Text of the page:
A commenter asked that question in response to this opinion piece, and it's a damn good one:
The case for a carbon tax is a compelling one, given our current macroeconomic quandary and our apparent inability to deal with climate change. Each of these factors alone can make the case persuasively. When we take them together, the tax becomes even more convincing as a solution to some seemingly insurmountable problems.If you look at said factors, they're really not all that convincing at all. Lawmakers might well not like to cut spending projects in their districts, but that's hardly a good excuse to go raising taxes when the economy's still not so good. To their (minuscule) credit, the writers here do tell how much it would raise heating oil and gas prices (around 5 cents per gallon), and coal prices (around 50 percent)....
Hey, wait a minute. Coal prices would jump 50 percent? With half the electricity generated in the United States generated by coal-fired plants, this would be a minimal impact? Wow. If ever you needed proof that academics don't live in the same world as the rest of us, there it is. Of course, earlier in the piece you'll see this, which is the nut graf of the whole thing:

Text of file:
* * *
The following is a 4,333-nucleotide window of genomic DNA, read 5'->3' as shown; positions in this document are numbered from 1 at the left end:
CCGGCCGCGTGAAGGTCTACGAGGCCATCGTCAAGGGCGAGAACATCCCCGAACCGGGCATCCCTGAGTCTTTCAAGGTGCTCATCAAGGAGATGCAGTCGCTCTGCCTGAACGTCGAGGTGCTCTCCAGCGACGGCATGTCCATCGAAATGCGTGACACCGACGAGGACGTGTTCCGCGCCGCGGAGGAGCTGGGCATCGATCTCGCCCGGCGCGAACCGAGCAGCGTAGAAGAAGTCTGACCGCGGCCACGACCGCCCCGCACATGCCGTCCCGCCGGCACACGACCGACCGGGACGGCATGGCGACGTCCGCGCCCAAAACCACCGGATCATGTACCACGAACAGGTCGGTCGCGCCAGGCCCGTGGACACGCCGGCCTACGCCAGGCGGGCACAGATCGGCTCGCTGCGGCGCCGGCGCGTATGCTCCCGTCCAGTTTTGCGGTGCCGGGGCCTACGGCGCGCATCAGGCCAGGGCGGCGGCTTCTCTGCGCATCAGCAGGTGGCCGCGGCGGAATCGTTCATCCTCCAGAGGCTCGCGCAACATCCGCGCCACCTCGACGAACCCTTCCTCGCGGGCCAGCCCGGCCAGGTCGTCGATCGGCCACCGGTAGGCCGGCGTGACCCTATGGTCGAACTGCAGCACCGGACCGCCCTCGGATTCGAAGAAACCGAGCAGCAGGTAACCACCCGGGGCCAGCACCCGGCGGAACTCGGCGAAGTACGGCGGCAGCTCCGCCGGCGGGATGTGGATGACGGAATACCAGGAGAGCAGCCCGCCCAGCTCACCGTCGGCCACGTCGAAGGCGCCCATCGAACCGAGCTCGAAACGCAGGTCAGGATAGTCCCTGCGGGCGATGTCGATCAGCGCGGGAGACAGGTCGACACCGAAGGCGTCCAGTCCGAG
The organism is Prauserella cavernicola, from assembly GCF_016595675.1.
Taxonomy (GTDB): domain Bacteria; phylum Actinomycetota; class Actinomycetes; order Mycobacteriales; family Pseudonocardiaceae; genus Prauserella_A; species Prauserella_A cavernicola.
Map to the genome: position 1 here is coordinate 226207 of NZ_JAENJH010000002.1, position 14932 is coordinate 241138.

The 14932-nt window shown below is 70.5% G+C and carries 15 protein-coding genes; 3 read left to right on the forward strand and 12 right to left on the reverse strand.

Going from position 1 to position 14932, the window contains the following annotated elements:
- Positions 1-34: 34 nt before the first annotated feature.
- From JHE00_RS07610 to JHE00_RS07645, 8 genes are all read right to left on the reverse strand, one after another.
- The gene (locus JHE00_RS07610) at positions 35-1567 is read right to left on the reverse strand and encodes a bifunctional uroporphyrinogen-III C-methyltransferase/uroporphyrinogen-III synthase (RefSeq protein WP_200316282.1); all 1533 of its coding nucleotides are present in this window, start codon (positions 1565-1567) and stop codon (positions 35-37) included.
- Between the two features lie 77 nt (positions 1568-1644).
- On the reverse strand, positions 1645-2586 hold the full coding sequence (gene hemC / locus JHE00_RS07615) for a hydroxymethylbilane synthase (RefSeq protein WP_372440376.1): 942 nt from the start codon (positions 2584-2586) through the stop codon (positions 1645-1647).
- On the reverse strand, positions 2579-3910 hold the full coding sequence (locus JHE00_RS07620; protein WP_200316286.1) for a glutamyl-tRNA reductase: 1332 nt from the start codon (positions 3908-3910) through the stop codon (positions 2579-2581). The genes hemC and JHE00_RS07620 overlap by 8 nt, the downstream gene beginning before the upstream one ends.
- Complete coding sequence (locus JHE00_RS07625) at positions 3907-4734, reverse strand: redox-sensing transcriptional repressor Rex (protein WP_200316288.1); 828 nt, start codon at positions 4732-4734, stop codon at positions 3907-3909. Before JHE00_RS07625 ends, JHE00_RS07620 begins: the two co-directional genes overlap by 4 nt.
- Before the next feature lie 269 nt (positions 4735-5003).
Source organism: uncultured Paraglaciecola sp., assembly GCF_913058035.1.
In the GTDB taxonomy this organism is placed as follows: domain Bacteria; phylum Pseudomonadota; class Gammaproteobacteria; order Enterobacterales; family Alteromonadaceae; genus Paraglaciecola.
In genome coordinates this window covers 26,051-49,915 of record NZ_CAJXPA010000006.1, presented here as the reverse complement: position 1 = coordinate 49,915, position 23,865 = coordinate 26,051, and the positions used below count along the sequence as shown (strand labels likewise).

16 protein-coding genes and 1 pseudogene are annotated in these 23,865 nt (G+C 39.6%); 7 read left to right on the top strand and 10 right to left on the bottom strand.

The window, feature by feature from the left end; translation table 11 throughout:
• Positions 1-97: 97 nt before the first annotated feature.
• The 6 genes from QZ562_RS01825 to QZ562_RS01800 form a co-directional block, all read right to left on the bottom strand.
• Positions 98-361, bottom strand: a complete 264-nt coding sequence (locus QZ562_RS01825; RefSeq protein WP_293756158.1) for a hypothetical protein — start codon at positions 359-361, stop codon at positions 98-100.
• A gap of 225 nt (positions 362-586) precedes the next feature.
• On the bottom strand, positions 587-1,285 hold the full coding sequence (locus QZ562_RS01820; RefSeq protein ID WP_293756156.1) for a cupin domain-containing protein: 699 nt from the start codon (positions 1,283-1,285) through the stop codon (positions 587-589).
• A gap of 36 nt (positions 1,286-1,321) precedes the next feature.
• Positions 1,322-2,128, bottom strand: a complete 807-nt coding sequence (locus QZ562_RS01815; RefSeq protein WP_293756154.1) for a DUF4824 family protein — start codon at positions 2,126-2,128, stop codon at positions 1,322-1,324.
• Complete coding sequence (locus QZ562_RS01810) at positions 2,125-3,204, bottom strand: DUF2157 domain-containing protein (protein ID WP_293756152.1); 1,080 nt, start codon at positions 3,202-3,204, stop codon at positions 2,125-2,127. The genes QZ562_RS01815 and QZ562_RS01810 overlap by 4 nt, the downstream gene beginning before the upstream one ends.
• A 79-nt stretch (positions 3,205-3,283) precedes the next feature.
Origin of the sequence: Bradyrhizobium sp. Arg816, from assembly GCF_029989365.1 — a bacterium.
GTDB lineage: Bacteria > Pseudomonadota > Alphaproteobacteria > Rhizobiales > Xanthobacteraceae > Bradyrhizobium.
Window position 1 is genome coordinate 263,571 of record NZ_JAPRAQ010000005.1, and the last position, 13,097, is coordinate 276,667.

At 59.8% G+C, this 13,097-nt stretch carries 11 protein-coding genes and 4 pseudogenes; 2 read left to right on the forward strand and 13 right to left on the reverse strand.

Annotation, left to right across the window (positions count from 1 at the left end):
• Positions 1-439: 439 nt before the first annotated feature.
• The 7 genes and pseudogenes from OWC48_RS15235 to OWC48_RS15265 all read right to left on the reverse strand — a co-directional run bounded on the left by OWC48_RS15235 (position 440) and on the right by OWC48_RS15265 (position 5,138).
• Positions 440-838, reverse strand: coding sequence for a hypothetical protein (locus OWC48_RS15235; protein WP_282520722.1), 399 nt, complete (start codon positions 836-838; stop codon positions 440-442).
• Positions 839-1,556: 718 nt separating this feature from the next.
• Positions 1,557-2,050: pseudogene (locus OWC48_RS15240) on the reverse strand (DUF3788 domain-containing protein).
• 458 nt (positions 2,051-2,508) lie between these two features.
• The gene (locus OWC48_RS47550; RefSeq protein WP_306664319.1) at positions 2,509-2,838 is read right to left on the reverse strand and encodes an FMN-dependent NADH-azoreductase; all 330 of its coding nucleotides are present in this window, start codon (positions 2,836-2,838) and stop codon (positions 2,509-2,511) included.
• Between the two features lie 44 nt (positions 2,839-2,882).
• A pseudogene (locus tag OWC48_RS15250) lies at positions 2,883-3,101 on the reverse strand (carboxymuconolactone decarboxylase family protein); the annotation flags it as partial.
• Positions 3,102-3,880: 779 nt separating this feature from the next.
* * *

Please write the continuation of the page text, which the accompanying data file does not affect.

As a general rule, taxes hinder economic efficiency because they raise the cost of doing business and reduce workers' incentives to work and save. But linking a tax to a pollutant can have the beneficial effects of reducing pollution by encouraging the development of nonpolluting technologies. Unlike higher income tax rates, a carbon tax would not weaken incentives to work and save.I bet you knew behavior modification would be their ultimate goal too, didn't you? Other consequences be damned. And you'll note they said nothing about the energy companies already investing in the development of alternative energy. It's as if they think the people running the energy companies don't know that fossil fuels are called 'nonrenewable resources' for a reason. It's as if they think the energy companies don't know or care that the left in this country is out to destroy them, shaky science be damned.
In other words, it's as if they think the people running energy companies live in some alternate universe just as they do.